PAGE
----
La Machine nous a volé le sens de l'espace et du toucher, elle a brouillé toute relation humaine, elle a paralysé nos corps et nos volontés, et maintenant, elle nous oblige à la vénérer. La Machine se développe - mais pas selon nos plans. La Machine agit - mais pas selon nos objectifs. Nous ne sommes rien de plus que des globules sanguins circulant dans ses artères.
First time in Black Classics for Forster's story of Anglo-Indian society under the Raj. Featuring a new introduction by novelist Pankaj Mishra.
Forster. Quelques années avant le célèbre Avec vue sur l'Arno (adapté au cinéma en 1986 par James Ivory sous le titre Chambre avec vue), Forster y explore déjà le thème du voyage initiatique et du choc des cultures: la société anglaise étriquée de Sawston confrontée aux sortilèges d'un petit coin d'Italie, modelé sur la cité toscane de San Gimignano.
"Philippe fixait son regard sur le campanile d'Airolo. Mais ce sont les images du beau mythe d'Endymion qu'il voyait. Cette femme restait, jusqu'à la fin, une déesse.
Nul amour ne pouvait être dégradant pour elle : elle était hors de ce qui se dégrade. Ce dernier épisode, qu'elle jugeait si vil, qu'il jugeait si tragique, lui offrit, en tout cas, une beauté suprême. Philippe se sentit porté à une hauteur telle qu'il eût pu, désormais, sans regret, avouer à la jeune fille sa propre adoration.
A quoi bon ? Tout le merveilleux était arrivé."
Dr Aziz is a young Muslim physician in the British Indian town of Chandrapore. One evening he comes across an English woman, Mrs Moore, in the courtyard of a local mosque; she and her younger travelling companion Adela are disappointed by claustrophobic British colonial culture and wish to see something of the 'real' India. But when Aziz kindly offers to take them on a tour of the Marabar caves with his close friend Cyril Fielding, the trip results in a shocking accusation that throws Chandrapore into a fever of racial tension.
When a brief romance between Helen Schlegel and Paul Wilcox ends badly, their two very different families are brought into collision. The liberal, intellectual Schlegels, who had hoped never to see the capitalist, pragmatic Wilcoxes again, learn that Paul's family are moving from their country estate - Howards End - to a flat just across the road.
As the lives of the Schlegels and the Wilcoxes become increasingly entangled, Helen befriends Leonard Bast, a man of lower social status. His presence further inflames the families' political and cultural differences, which are brought to a head in a fatal confrontation at Howards End.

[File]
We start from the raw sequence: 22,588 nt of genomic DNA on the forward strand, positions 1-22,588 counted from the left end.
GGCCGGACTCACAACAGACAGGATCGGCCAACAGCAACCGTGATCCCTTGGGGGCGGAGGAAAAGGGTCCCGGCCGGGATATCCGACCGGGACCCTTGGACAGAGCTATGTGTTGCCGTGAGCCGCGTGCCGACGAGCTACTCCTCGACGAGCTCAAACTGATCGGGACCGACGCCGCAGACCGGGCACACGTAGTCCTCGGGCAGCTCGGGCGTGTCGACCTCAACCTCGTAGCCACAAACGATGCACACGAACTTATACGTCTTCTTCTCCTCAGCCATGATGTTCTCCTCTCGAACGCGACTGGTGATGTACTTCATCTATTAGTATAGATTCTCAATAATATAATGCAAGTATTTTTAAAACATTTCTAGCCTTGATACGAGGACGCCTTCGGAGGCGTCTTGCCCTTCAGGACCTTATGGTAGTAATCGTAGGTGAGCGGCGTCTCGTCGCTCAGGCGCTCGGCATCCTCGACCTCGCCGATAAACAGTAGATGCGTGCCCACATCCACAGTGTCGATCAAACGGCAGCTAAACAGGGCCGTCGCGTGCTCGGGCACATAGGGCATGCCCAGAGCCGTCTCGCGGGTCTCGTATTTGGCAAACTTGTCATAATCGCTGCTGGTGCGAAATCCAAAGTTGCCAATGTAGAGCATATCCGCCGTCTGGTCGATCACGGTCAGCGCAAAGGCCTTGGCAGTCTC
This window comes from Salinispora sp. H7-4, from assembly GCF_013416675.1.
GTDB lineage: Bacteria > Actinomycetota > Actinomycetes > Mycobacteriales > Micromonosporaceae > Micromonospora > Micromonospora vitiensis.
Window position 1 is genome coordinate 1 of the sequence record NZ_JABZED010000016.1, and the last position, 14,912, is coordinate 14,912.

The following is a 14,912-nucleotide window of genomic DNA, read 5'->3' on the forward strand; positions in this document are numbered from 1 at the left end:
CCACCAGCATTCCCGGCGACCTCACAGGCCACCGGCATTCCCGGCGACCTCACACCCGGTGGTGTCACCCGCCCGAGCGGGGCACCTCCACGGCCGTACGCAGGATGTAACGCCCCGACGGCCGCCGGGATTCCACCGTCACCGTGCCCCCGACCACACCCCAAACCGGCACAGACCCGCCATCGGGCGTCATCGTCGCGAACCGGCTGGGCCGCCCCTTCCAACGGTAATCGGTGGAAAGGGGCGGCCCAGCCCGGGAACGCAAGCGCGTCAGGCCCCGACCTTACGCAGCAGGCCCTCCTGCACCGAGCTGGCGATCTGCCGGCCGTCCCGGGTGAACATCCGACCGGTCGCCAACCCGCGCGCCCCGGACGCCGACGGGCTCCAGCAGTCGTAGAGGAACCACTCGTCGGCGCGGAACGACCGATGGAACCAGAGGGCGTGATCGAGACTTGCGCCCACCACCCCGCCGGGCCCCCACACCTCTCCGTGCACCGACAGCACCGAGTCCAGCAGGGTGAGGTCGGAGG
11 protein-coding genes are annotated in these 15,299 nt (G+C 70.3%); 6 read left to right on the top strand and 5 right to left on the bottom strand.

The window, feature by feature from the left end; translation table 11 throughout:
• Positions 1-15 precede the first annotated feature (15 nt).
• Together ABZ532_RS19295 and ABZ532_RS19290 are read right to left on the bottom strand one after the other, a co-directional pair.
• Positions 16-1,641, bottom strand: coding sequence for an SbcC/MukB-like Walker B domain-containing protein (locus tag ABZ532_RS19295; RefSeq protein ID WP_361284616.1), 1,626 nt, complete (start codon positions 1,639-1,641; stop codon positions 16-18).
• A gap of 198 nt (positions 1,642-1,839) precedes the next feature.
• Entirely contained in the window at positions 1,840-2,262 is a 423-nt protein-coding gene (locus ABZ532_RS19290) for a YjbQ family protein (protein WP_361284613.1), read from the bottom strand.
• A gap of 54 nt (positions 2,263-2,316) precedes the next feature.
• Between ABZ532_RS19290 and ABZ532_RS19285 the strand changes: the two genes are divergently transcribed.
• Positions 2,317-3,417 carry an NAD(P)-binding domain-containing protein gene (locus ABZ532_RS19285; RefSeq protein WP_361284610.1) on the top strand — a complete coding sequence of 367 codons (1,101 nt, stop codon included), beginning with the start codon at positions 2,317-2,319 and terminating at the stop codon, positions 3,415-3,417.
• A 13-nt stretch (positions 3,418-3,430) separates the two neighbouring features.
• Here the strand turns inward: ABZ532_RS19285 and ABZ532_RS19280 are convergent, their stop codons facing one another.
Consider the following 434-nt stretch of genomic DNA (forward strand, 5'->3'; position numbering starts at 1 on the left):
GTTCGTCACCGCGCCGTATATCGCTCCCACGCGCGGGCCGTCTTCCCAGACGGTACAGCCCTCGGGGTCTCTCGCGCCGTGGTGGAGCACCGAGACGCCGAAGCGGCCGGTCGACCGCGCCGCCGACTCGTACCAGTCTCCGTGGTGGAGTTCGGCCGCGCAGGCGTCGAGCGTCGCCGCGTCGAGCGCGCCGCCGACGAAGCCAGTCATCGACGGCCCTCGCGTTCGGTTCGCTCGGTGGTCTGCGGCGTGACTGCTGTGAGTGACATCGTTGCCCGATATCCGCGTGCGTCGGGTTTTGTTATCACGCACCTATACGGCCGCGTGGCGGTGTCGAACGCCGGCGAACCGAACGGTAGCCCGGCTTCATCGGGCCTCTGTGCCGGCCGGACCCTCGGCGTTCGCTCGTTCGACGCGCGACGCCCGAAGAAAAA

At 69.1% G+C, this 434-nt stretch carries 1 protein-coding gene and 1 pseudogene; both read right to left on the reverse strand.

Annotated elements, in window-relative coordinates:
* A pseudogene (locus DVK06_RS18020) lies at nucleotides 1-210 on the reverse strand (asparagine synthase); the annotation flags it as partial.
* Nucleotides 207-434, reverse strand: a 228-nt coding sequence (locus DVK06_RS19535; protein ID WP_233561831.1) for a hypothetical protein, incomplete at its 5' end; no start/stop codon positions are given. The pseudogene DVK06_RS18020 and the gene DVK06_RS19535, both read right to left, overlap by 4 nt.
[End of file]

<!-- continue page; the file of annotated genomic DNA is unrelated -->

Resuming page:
As Maurice Hall makes his way through a traditional English education, he projects an outer confidence that masks troubling questions about his own identity. Frustrated and unfulfilled, a product of the bourgeoisie he will grow to despise, he has difficulty acknowledging his nascent attraction to men.
At Cambridge he meets Clive, who opens his eyes to a less conventional view of the nature of love. Yet when Maurice is confronted by the societal pressures of life beyond university, self-doubt and heartbreak threaten his quest for happiness.
Lucy Honeychurch arrives in Italy for the first time, dependent on a Baedeker travel guide and her stern chaperone, Miss Bartlett. As she explores Florence, Lucy realises the constraints of her middle-class upbringing and finds herself attracted to George Emerson, a young man also staying at the Pension Bertolini. Then an impulsive kiss and the confusion that follows prompt a sudden departure from the city. Back in England and engaged to the domineering Cecil Vyse, Lucy meets George again. Caught between social obligation and a suppressed desire for a different life, she must learn how to be true to herself.
In this searching tragicomedy of manners, personalities, and world views, E. M. Forster explores the "idea of England" he would later develop in Howard's End. Bookish, sensitive, and given to wild enthusiasms, Rickie Elliot is virtually made for a life at Cambridge, where he can subsist on a regimen of biscuits and philosophical debate. But the lovesmitten Rickie leaves his natural habitat to marry the devastatingly practical Agnes Pembroke, who brings with her yes'>#8212; as a sort of dowry yes'>#8212; a teaching position at the abominable Sawston School.From the Trade Paperback edition.
ASPECTS OF THE NOVEL is a unique attempt to examine the novel afresh, rejecting the traditional methods of classification by chronology or subject-matter. Forster pares down the novel to its essential elements as he sees them: story, people, plot, fantasy, prophecy, pattern and rhythm. He illustrates each aspect with examples from their greatest exponents, not hesitating as he does so to pass controversial judgement on the works of, among others, Sir Walter Scott, Charles Dickens and Henry James. Full of Forster's renowned wit and perceptiveness, ASPECTS OF THE NOVEL offers a rare insight into the art of fiction from one of our greatest novelists.'His is a book to encourage dreaming.' Virginia Woolf